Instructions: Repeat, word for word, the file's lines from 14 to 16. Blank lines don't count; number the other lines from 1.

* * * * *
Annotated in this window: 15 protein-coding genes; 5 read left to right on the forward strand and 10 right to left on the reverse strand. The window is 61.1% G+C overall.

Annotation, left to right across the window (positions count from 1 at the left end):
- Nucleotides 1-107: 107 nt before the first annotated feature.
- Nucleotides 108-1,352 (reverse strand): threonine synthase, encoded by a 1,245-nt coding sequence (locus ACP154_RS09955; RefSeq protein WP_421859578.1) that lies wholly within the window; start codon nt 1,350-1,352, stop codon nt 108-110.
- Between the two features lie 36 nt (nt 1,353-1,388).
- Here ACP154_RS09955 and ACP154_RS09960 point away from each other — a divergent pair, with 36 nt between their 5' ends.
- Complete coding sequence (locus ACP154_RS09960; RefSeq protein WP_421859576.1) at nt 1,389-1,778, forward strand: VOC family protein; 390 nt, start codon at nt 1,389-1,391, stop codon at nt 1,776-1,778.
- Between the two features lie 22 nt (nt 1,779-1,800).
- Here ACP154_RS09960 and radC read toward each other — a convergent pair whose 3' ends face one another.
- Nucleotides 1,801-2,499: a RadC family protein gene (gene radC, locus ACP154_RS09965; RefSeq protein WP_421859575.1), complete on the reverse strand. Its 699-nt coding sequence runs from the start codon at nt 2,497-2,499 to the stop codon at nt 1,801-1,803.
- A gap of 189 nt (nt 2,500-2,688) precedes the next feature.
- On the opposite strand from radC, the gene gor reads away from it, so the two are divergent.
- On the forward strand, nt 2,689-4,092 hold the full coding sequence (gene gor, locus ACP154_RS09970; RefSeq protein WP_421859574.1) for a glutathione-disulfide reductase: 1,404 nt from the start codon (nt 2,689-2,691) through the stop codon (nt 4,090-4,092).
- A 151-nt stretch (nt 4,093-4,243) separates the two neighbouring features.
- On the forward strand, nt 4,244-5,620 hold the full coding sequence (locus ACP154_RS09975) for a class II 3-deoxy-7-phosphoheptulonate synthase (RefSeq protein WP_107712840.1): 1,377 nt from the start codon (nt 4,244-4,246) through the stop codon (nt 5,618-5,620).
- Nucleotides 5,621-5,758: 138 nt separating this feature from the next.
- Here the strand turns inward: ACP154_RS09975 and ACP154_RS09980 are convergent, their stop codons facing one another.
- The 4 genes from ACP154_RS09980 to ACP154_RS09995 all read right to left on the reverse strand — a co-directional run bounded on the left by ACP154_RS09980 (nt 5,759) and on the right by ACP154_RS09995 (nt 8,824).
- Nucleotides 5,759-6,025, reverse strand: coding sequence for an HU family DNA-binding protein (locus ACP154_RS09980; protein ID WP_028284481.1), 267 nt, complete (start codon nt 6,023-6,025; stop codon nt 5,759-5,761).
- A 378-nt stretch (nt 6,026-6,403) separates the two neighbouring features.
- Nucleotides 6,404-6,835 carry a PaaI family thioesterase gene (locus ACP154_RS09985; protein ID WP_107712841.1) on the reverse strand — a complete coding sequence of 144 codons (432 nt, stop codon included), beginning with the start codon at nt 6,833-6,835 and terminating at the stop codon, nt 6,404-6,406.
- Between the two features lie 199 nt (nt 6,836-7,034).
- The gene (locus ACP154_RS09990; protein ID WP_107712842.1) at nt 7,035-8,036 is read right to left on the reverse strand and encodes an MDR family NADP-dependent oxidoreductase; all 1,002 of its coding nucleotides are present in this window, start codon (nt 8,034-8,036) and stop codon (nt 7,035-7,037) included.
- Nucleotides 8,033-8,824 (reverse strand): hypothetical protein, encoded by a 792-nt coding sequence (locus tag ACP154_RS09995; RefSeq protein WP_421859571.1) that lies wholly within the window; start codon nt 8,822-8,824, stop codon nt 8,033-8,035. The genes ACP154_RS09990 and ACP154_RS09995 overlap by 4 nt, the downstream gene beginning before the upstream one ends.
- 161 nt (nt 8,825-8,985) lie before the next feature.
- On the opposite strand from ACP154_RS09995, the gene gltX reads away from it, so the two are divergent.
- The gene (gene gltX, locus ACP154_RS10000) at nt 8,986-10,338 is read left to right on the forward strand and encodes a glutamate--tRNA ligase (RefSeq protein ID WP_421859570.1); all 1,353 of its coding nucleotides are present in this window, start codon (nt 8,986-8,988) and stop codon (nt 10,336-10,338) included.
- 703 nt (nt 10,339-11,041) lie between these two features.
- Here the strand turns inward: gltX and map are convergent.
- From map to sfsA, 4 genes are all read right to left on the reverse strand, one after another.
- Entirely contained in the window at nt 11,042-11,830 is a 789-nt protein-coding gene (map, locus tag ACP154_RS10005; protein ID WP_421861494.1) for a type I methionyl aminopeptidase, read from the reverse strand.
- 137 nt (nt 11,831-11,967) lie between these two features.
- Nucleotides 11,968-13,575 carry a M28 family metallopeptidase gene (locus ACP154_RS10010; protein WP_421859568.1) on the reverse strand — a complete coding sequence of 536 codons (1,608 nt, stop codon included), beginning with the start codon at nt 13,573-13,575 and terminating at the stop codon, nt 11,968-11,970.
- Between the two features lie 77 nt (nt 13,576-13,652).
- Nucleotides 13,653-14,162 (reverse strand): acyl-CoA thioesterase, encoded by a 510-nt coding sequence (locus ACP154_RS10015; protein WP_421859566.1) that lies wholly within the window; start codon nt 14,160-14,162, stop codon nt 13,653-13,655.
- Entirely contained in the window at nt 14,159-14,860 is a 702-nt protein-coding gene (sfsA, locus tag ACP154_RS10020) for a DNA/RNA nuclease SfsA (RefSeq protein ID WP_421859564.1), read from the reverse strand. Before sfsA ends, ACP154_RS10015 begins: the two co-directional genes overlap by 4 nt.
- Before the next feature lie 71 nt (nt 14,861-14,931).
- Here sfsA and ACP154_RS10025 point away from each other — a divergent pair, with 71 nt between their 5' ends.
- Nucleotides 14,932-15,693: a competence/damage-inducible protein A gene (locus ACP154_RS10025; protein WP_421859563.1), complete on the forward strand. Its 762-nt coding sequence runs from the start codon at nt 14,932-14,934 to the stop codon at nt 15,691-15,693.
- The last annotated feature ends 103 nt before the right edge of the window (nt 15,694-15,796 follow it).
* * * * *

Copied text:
- A 151-nt stretch (nt 4,093-4,243) separates the two neighbouring features.
- On the forward strand, nt 4,244-5,620 hold the full coding sequence (locus ACP154_RS09975) for a class II 3-deoxy-7-phosphoheptulonate synthase (RefSeq protein WP_107712840.1): 1,377 nt from the start codon (nt 4,244-4,246) through the stop codon (nt 5,618-5,620).
- Nucleotides 5,621-5,758: 138 nt separating this feature from the next.